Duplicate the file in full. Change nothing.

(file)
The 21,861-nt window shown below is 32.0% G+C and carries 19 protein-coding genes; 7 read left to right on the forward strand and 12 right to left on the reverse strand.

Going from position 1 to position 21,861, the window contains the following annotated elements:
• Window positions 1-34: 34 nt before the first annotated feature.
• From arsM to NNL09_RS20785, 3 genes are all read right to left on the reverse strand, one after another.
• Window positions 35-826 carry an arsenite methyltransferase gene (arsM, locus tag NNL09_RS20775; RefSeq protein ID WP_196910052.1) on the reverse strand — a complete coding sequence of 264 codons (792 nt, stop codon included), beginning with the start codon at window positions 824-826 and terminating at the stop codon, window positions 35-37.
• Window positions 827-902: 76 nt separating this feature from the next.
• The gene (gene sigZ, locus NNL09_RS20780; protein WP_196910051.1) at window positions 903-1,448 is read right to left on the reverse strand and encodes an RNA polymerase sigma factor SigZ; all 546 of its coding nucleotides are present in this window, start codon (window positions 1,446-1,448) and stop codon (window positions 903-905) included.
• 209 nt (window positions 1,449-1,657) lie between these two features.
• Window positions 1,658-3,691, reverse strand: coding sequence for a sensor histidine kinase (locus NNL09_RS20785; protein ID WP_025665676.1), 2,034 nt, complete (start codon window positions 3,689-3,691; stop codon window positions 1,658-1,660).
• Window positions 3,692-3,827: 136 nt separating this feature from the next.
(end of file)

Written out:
The 21,861-nt window shown below is 32.0% G+C and carries 19 protein-coding genes; 7 read left to right on the forward strand and 12 right to left on the reverse strand.

Going from position 1 to position 21,861, the window contains the following annotated elements:
• Window positions 1-34: 34 nt before the first annotated feature.
• From arsM to NNL09_RS20785, 3 genes are all read right to left on the reverse strand, one after another.
• Window positions 35-826 carry an arsenite methyltransferase gene (arsM, locus tag NNL09_RS20775; RefSeq protein ID WP_196910052.1) on the reverse strand — a complete coding sequence of 264 codons (792 nt, stop codon included), beginning with the start codon at window positions 824-826 and terminating at the stop codon, window positions 35-37.
• Window positions 827-902: 76 nt separating this feature from the next.
• The gene (gene sigZ, locus NNL09_RS20780; protein WP_196910051.1) at window positions 903-1,448 is read right to left on the reverse strand and encodes an RNA polymerase sigma factor SigZ; all 546 of its coding nucleotides are present in this window, start codon (window positions 1,446-1,448) and stop codon (window positions 903-905) included.
• 209 nt (window positions 1,449-1,657) lie between these two features.
• Window positions 1,658-3,691, reverse strand: coding sequence for a sensor histidine kinase (locus NNL09_RS20785; protein ID WP_025665676.1), 2,034 nt, complete (start codon window positions 3,689-3,691; stop codon window positions 1,658-1,660).
• Window positions 3,692-3,827: 136 nt separating this feature from the next.